Results

Literature search and study selection

A total of 807 studies were screened for analysis of patients with active TB using the newest two types of IGRAs from blood in HIV-infected patients. After full-text review, 16 studies included a total of 2801 HIV-infected patients (637 HIV-infected with culture confirmed TB cases) met the inclusion criteria (fig. 1).

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Figure 1. Flow diagram for study selection.

IRGAs: Interferon gamma release assays.

doi:10.1371/journal.pone.0026827.g001

Characters of the selected studies

Of the 16 selected studies, 12 evaluated QFT-GIT while 6 used T-SPOT (2 studies included both of them) [10], [11], [17], [18], [19], [20], [21], [22], [23], [24], [25], [26], [27], [28], [29], [30]. The median (range) sample size was 67 (13–830) individuals enrolled per study. The studies included in the analysis were conducted in 10 different countries, most of which (70%, 7/10) are low/middle-income countries. Only 3 high-income countries (Italy, Austria and Spain) were involved in 4 studies. There are considerably variances among the studies selected in terms of study design and population enrollment. Males were more represented than females in most studies (68.8%, 11/16). The median (range) age in all studies were 37 (33–41). The median (range) CD4 T cells count in all studies was 180(49–402). Five studies indicated that more than half patients were under antiretroviral therapy while patients in 3 studies were not. Seven (43.8%) studies included only susceptive TB cases and 4 (25%) included patients regardless of symptoms while 5 (31.3%) research conducted on pulmonary TB individuals.

Quality of the selected studies

The quality of the selected studies was very high as evaluated by the QUADAS tool. Study quality indicators were met by 100% (14/14 items in QUADAS tool) in 11 (68.8%) studies and 93% (13/14 items) in other 5 (31.3%) researches, thereby increasing the strength of scientific evidence of our review.

Sensitivity

After excluding the indeterminate results, the pooled sensitivity of QFT-GIT was 76.7% (95%CI, 71.6–80.5%, I2 = 63.3%, P = 0.001, fig. 2A). QFT-GIT conducted in high-income countries (81.4%; 95%CI, 66.6–91.6%; I2 = 0%, P = 0.42) showed slightly higher sensitivity then that in low/middle-income countries (76.1%; 95%CI, 70.9–80.7%; I2 = 73.1%, P<0.001). The pooled sensitivity of T-SPOT was 77.4% (95%CI, 71.4–82.6%; I2 = 0%, P = 0.61, fig. 2B). The sensitivity was 77% (95%CI, 70.1–82%; I2 = 0%, P = 0.51) in low/middle-income countries while the only study from high-income country showed a sensitivity of 84.6% (95%CI, 54.6–98.1%). The sensitivity of both IGRAs decreased significantly if indeterminate results were deemed negative. It was 68.7% (95%CI, 62–71.4%; I2 = 71.4%, P<0.001) for QFT-GIT and 65.7% (95%CI, 59.7–71.3%; I2 = 69.6%, P<0.01) for T-SPOT respectively.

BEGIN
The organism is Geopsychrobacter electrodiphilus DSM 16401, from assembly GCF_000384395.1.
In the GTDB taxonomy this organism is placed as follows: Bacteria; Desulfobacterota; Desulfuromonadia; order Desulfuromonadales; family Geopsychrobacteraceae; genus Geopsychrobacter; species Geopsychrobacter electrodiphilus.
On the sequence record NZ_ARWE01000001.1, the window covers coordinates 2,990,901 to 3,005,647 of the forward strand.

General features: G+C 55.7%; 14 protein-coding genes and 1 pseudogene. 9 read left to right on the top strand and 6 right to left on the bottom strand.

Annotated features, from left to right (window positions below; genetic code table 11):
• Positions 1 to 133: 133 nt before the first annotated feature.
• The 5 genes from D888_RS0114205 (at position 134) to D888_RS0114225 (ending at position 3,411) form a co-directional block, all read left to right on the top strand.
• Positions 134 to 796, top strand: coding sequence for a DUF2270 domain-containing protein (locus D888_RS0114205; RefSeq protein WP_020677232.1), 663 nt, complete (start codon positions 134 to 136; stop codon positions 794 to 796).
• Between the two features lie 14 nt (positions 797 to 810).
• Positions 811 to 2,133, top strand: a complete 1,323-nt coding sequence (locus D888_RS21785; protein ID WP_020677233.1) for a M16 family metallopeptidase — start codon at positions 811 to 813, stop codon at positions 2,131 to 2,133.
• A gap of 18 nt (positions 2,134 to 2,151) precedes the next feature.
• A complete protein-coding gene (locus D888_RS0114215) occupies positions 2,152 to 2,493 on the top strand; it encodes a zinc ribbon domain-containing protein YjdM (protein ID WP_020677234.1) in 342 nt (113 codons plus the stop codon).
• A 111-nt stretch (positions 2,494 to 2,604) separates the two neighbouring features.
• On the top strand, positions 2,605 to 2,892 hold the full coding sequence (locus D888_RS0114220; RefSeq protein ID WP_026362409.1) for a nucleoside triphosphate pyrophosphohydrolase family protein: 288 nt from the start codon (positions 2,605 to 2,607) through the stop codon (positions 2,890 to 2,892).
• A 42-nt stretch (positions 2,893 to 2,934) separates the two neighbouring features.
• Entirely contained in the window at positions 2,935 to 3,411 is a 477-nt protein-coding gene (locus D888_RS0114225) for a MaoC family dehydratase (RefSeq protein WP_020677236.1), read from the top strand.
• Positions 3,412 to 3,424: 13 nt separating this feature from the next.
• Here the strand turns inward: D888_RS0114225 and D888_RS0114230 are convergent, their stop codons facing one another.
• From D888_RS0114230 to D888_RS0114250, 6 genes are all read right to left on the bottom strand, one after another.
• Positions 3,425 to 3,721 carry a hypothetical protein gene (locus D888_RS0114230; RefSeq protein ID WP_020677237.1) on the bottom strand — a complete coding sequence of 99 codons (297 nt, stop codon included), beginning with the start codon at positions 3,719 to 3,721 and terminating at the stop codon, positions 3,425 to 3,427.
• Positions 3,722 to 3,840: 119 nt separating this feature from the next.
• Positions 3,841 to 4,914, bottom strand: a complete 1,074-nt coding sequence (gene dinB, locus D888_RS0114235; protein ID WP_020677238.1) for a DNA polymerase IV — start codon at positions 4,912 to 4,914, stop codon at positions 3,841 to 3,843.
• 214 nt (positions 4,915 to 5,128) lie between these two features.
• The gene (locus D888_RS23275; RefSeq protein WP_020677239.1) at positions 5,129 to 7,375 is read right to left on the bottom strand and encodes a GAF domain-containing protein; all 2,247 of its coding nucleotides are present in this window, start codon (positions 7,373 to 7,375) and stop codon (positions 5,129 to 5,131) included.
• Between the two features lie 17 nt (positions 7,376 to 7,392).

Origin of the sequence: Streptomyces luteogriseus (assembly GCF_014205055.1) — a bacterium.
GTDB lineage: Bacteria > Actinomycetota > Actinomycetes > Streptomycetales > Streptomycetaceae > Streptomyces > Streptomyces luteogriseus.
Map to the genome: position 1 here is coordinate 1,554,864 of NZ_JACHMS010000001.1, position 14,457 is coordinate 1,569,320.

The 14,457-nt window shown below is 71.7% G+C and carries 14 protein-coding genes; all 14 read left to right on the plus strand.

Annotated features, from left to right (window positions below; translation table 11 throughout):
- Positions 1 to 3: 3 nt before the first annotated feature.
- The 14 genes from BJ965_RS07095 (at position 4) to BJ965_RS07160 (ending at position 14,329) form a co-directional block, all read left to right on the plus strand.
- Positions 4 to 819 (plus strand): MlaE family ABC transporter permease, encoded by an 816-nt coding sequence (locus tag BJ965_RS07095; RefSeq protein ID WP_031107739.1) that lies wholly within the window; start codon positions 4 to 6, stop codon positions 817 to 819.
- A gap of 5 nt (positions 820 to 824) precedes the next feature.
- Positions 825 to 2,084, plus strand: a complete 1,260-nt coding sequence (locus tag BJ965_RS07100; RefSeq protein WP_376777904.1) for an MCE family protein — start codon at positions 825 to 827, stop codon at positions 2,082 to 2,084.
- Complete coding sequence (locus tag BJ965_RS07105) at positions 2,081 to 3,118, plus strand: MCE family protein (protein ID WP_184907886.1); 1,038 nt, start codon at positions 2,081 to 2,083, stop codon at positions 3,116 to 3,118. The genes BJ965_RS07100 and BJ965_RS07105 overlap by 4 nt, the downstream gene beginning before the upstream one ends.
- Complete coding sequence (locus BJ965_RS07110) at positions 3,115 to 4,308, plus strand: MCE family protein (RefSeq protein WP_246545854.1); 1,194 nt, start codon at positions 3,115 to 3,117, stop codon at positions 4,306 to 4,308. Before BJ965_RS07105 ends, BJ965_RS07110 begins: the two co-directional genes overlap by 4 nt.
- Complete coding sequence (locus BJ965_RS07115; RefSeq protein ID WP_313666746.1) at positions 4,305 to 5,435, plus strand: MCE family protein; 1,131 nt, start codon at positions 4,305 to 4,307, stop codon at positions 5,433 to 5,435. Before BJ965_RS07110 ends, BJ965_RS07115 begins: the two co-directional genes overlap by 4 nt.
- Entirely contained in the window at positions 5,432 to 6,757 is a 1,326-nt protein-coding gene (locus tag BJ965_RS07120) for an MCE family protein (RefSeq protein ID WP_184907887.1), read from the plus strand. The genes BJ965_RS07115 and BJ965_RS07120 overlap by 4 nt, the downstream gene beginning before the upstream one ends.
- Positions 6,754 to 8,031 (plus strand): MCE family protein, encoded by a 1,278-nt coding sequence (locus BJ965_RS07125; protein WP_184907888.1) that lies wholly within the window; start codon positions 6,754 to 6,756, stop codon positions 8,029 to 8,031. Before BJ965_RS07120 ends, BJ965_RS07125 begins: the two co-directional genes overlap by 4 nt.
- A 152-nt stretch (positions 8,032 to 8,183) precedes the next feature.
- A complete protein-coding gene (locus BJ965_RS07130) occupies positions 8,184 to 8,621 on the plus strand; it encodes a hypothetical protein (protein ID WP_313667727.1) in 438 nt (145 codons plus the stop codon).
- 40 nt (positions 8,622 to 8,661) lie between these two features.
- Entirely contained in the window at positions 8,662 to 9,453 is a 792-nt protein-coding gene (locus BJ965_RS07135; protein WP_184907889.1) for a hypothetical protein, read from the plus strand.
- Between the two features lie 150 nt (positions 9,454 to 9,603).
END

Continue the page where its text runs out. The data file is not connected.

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Figure 2. Sensitivities of IGRAs.

Forest plots of pooled sensitivity of QFT QFT-GIT (A) and T-SPOT (B). Date were calcaulated based on all studies that reported sensitivity of IGRAs after excluding indeterminate results.

doi:10.1371/journal.pone.0026827.g002

Specificity

Four studies enrolled only active TB patients were excluded for specificity calculation. The pooled specificity of QFT-GIT was 76.1% (95%CI, 74.0–78.0%; I2 = 98.2%, P<0.001; fig. 3A). The specificity from studies conducted in high-income country was 94.2% (95%CI, 92.5–95.6%; I2 = 85.5%, P<0.01) when it was just 57% (53.7–60.4%; I2 = 8.9%, P = 0.36) from research done in low/middle-income countries. The pooled specificity of T-SPOT was 63.1% (95%CI, 57.6–68.3%, I2 = 77%, P = 0.001; fig. 3B) from all studies. It was 63% (95%CI, 57.3–68.4%; I2 = 82%, P<0.001) in low/middle-income countries while the only study from high-income country showed a specificity of 64.3% (95%CI, 44.1–81.4%).

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Figure 3. Specificities of IGRAs.

Forest plots of pooled specificity of QFT-GIT (A) and T-SPOT (B). Date were calcaulated based on all studies that reported specificity of IGRAs after excluding indeterminate results.

doi:10.1371/journal.pone.0026827.g003

Indeterminate results

The pooled proportion of indeterminate results of QFT-GIT and T-SPOT were 10% (95%CI, 8.8–11.3%) and 13.2% (95%CI, 10.6–16.0%), respectively, as showed in fig. 4. They were slightly higher when conducted in low/middle-income countries (11.4%; 95%CI,9.7–13.2% and 14.0%; 95%CI 11.4–17.1% for QFT-GIT and T-SPOT, respectively) comparing to that in high-income countries (8.4%; 95%CI, 6.8–10.2% and 0%; 95%CI, 0–0.86% for QFT-GIT and T-SPOT, respectively).

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Figure 4. Proportion of indeterminate results of IGRAs.

Forest plots of pooled proportion of indeterminate resluts of QFT-GIT (A) and T-SPOT (B).

doi:10.1371/journal.pone.0026827.g004

Discussion

Early diagnosis of the active TB is especially needed in HIV infected cases, since there is an accelerated progression of TB and higher mortality. Meantime, ruling out active TB in HIV infected patients prior to isoniazid preventive therapy (IPT) is also necessary. However, besides M.tuberculosis culture, there are only limited methods to diagnose active TB with poor accuracy in HIV-infected patients, which urge the development of alternative, rapid and accurate method. In this study, we found that IGRAs are neither sensitive enough to rule out active TB nor specify to distinguish latent TB infection and active TB in HIV-infected patients.